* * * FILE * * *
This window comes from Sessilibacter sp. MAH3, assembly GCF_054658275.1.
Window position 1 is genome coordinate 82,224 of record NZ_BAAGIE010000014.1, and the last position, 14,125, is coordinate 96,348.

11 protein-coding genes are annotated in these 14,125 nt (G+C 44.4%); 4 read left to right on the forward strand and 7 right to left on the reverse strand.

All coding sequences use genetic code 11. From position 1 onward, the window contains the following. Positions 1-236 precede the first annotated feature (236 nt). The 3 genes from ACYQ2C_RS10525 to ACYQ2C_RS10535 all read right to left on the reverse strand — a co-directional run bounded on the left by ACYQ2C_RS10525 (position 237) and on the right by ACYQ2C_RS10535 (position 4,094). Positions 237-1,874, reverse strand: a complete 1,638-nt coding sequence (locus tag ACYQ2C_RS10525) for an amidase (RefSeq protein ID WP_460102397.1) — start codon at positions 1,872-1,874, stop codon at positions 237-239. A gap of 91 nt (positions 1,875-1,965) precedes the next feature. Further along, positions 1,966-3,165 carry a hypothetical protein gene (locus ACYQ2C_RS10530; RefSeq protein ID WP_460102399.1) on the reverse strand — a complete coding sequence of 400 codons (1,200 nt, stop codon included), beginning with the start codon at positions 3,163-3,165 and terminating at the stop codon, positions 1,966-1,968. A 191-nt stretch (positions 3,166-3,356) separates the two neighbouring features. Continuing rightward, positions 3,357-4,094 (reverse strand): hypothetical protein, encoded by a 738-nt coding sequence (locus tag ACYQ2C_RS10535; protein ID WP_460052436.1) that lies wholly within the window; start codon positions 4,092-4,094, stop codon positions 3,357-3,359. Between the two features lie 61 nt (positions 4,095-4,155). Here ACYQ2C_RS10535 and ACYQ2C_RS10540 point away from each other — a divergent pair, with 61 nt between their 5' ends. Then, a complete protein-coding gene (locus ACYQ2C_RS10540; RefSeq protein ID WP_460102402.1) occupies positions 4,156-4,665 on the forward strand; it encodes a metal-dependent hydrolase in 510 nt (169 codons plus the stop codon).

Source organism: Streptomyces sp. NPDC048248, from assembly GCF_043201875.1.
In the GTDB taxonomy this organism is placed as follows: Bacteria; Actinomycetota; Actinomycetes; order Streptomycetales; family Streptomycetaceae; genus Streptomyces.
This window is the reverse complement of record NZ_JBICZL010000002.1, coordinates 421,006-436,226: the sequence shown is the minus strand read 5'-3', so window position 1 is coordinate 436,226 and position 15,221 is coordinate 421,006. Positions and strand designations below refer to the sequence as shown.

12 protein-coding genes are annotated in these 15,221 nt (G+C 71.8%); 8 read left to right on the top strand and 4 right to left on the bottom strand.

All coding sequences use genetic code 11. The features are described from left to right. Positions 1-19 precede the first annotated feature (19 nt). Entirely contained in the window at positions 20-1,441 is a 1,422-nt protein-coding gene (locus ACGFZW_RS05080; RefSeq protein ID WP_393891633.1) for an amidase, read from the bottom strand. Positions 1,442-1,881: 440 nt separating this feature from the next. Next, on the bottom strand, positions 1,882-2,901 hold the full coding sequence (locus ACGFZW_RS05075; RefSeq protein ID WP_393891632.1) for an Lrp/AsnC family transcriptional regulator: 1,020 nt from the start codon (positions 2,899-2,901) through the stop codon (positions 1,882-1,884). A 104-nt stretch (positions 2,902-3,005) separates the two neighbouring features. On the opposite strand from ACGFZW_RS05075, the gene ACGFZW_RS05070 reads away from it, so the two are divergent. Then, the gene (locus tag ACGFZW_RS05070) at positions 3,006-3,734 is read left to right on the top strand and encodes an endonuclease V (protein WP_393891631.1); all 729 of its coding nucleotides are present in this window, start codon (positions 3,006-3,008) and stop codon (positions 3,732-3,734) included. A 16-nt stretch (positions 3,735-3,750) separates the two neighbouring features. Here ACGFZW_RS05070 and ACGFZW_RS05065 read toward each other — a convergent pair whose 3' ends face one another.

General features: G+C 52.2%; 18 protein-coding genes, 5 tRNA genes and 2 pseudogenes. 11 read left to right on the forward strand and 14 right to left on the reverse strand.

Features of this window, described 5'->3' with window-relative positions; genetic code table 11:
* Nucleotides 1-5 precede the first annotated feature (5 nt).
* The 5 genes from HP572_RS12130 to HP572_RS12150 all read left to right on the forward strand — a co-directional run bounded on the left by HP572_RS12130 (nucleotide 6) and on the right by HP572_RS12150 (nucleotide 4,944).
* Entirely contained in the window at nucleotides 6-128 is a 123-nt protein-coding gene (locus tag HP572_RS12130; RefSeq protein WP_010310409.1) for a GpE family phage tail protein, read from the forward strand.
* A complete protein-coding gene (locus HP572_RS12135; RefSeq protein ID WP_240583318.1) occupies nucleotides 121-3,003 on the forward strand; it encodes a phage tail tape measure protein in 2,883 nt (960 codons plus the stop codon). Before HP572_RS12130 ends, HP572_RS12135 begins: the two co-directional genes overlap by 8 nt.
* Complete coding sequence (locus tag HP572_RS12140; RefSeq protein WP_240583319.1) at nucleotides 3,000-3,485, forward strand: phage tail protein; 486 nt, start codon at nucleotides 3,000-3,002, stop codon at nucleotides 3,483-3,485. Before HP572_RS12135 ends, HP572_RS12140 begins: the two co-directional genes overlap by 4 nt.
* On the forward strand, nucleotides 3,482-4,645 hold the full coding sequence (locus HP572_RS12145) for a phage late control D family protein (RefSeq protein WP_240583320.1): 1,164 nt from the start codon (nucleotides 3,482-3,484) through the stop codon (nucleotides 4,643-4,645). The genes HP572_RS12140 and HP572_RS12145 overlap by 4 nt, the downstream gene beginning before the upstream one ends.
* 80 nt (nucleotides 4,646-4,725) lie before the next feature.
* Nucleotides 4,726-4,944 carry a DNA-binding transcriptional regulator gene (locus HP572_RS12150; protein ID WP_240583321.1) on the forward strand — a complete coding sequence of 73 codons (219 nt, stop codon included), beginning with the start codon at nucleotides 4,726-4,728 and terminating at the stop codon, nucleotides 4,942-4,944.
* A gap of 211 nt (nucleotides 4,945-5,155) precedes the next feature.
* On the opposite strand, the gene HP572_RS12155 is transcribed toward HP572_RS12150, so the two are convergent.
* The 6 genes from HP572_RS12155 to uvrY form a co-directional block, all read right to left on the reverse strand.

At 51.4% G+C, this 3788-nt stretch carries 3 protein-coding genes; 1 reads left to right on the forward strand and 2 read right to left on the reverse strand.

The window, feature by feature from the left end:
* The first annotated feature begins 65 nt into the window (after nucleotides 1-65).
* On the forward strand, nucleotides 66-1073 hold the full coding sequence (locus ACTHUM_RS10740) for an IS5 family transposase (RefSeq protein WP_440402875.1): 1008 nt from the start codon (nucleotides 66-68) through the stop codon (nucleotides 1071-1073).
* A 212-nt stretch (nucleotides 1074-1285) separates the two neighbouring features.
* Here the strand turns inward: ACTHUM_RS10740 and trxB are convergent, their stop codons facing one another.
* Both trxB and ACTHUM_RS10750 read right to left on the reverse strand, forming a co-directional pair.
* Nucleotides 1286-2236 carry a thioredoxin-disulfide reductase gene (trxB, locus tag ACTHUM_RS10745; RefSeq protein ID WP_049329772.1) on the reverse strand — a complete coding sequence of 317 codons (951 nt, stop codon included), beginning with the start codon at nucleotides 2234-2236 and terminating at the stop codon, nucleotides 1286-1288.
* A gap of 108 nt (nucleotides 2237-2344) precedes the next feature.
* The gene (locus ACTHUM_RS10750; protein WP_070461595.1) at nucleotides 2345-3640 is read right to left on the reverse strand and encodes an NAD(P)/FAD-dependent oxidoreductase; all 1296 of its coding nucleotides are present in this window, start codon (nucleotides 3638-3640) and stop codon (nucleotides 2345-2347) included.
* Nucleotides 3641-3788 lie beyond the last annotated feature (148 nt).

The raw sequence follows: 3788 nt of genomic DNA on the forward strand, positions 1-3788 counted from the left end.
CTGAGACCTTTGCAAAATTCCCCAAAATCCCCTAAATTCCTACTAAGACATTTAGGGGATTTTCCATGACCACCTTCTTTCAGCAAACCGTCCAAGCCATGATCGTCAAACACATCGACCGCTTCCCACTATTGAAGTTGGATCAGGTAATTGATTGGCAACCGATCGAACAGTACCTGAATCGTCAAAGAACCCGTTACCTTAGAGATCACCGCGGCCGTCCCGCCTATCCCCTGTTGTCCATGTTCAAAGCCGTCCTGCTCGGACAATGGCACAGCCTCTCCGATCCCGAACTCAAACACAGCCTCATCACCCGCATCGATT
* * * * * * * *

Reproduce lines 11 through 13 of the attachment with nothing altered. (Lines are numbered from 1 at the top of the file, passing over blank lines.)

Features of this window, described 5'->3' with window-relative positions; genetic code table 11:
* Nucleotides 1-5 precede the first annotated feature (5 nt).
* The 5 genes from HP572_RS12130 to HP572_RS12150 all read left to right on the forward strand — a co-directional run bounded on the left by HP572_RS12130 (nucleotide 6) and on the right by HP572_RS12150 (nucleotide 4,944).